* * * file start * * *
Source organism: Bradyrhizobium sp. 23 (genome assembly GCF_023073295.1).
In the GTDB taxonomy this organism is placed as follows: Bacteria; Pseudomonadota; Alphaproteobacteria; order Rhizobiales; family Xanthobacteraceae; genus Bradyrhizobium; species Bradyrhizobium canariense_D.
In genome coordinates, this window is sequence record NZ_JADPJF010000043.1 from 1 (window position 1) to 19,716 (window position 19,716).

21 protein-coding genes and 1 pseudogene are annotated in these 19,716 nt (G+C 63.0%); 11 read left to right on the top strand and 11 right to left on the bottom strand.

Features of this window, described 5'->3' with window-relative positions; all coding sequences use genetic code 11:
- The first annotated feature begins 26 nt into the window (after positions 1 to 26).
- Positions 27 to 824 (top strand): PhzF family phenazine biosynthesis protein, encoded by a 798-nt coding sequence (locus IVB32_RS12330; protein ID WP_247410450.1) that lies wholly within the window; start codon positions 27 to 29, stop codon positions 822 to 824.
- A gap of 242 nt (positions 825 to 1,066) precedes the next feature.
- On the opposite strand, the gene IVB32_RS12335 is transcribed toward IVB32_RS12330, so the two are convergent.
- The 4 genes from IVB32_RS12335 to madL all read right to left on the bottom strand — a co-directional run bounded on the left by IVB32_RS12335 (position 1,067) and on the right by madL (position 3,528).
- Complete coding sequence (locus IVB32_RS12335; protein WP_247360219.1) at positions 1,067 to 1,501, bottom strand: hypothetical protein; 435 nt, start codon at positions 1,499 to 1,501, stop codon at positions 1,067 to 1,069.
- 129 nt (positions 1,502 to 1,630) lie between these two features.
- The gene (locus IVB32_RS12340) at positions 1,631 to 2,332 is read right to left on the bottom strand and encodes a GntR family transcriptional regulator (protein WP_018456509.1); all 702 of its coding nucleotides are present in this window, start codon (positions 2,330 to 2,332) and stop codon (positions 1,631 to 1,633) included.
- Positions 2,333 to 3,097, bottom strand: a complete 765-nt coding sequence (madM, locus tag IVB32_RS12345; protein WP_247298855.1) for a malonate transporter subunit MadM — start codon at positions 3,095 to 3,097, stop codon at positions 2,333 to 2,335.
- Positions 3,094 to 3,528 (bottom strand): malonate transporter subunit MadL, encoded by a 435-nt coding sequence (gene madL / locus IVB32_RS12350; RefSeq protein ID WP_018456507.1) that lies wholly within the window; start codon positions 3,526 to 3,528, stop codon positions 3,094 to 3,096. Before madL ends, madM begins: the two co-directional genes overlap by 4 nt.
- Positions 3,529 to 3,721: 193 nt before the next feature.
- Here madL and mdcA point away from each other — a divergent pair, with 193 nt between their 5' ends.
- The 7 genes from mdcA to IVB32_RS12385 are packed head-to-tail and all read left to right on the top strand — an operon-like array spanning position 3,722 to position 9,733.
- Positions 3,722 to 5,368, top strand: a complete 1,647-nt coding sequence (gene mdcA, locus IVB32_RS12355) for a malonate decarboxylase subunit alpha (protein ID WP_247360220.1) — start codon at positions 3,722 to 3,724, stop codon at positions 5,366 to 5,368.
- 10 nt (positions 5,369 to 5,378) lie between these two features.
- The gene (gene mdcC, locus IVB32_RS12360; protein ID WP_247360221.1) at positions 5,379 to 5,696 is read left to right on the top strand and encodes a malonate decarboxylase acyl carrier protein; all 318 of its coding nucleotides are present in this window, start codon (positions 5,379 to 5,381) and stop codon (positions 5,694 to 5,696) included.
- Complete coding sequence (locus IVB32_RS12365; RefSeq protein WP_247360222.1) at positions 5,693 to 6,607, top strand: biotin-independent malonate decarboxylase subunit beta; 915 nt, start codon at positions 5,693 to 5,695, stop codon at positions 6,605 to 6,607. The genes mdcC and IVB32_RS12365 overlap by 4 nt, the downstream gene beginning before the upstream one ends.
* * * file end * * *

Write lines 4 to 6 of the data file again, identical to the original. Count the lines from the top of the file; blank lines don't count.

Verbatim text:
21 protein-coding genes and 1 pseudogene are annotated in these 19,716 nt (G+C 63.0%); 11 read left to right on the top strand and 11 right to left on the bottom strand.

Features of this window, described 5'->3' with window-relative positions; all coding sequences use genetic code 11:
- The first annotated feature begins 26 nt into the window (after positions 1 to 26).